In Lonely Place Humphrey Bogart has a sympathetic role though cast as one always ready to mix it with his dukes. He favors the underdog; in one instance he virtually has a veteran, brandy-soaking character actor (out of work) on his very limited payroll.

In Lonely Place Humphrey Bogart has a sympathetic role though cast as one always ready to mix it with his dukes. He favors the underdog; in one instance he virtually has a veteran, brandy-soaking character actor (out of work) on his very limited payroll.

As the screenplay scrivener who detests the potboilers, Bogart finds himself innocently suspected of a girl’s slaying. Although continually kept under suspicion, he ignores the police attempt to trap him into a confession, at the same time falling for a gal neighbor.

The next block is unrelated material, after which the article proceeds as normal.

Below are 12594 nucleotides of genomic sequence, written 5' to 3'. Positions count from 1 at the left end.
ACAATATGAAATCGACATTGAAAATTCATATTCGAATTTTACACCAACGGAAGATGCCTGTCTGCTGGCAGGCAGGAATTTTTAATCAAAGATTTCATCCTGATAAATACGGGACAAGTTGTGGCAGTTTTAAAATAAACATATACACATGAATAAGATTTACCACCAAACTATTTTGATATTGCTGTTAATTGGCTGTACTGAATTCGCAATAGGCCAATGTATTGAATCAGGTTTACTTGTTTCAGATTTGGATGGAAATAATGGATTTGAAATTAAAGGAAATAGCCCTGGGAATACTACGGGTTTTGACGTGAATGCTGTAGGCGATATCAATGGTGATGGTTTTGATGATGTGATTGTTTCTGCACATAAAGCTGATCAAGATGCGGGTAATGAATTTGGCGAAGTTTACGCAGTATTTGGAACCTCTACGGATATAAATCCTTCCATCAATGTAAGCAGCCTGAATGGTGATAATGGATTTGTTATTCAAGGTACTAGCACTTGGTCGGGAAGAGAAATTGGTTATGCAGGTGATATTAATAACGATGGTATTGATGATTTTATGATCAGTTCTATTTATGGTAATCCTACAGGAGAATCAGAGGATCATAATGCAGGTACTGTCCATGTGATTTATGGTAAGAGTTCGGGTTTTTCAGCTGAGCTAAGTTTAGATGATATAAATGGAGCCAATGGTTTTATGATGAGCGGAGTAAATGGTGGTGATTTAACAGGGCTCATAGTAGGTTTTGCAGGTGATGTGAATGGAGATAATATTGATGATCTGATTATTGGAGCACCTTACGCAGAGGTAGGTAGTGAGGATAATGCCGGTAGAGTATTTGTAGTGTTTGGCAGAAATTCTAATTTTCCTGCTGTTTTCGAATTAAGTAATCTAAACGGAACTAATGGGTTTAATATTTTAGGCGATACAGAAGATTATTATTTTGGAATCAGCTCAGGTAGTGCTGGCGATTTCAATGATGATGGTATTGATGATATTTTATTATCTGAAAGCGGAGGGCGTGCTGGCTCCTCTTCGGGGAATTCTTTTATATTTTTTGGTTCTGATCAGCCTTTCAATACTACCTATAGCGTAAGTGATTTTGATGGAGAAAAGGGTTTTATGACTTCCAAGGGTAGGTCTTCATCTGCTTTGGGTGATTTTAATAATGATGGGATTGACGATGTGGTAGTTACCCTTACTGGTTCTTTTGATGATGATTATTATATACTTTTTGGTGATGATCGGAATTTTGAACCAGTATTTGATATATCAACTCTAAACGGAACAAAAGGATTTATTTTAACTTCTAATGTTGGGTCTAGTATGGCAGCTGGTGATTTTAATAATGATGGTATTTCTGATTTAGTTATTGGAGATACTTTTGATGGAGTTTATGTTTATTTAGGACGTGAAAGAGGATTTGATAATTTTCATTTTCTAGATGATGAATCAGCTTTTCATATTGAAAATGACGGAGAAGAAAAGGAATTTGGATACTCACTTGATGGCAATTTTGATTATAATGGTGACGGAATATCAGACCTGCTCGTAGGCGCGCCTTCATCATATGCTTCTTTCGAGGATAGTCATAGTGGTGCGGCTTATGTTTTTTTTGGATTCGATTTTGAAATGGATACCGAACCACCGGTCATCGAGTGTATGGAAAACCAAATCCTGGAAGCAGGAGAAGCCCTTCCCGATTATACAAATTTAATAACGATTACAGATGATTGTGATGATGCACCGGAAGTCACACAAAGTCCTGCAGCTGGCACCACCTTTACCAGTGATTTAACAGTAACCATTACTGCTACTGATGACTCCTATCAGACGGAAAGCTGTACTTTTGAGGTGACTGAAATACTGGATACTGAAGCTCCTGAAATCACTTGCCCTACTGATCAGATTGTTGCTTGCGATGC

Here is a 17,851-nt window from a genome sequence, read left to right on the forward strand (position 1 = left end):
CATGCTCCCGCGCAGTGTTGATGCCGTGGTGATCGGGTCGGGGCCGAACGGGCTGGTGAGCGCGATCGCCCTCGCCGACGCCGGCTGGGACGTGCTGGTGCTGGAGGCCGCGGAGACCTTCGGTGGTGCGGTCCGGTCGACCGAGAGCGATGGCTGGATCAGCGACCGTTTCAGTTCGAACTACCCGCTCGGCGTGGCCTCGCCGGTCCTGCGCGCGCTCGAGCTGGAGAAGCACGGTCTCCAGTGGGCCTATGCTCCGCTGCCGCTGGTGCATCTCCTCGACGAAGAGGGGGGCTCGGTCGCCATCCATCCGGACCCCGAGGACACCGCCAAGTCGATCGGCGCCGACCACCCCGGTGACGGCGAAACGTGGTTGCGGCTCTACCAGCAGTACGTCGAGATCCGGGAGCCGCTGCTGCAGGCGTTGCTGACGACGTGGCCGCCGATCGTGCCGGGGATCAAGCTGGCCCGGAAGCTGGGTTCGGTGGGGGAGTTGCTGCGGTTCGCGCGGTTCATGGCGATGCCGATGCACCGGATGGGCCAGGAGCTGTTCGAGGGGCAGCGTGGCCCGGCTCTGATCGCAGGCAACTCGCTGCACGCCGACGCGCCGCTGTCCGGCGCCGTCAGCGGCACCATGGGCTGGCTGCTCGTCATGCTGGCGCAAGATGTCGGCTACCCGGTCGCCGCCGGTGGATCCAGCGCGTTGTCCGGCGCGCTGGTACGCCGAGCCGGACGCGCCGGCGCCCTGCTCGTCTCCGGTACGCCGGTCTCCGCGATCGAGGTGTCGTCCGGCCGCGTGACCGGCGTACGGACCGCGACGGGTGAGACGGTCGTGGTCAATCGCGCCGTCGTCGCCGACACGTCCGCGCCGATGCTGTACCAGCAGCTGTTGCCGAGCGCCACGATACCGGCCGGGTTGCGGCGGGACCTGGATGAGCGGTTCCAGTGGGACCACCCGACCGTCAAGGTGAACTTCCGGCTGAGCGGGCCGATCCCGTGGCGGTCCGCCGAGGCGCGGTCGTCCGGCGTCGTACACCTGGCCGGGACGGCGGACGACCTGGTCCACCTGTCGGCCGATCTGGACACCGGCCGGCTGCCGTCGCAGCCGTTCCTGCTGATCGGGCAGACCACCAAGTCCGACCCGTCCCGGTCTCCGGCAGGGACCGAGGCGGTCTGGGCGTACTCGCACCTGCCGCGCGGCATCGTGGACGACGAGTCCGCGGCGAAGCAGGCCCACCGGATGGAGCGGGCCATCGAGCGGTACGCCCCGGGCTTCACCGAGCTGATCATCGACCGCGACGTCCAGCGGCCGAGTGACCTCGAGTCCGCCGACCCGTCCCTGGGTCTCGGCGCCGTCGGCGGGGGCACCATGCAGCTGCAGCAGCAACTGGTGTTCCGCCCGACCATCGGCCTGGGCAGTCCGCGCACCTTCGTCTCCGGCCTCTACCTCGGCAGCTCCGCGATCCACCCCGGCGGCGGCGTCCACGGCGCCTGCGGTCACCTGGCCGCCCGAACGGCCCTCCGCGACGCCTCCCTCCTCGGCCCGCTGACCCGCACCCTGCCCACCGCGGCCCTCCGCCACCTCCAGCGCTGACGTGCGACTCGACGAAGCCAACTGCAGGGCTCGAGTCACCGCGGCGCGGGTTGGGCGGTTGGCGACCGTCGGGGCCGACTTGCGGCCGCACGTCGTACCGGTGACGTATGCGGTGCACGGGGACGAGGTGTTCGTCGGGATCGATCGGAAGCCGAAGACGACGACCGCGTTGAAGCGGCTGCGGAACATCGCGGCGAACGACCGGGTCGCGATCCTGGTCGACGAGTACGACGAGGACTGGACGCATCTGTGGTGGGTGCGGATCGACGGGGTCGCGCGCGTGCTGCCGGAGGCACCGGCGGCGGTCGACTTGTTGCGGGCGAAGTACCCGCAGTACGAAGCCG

Director Nicholas Ray maintains nice suspense. Bogart is excellent. Gloria Grahame, as his romance, also rates kudos. [Screenplay is from a story by Dorothy B. Hughes, adapted by Edmund H. North.]

In a Lonely Place

Production

Columbia/Santana. Director Nicholas Ray; Producer Henry S. Kesler (assoc.); Screenplay Andrew Solt; Camera Burnett Guffey; Editor Viola Lawrence; Music George Antheil; Art Director Robert Peterson

Crew

(B&W) Available on VHS. Extract of a review from 1950. Running time: 92 MIN.

With

Humphrey Bogart Gloria Grahame Frank Lovejoy Robert Warwick Jeff Donnell Martha Stewart

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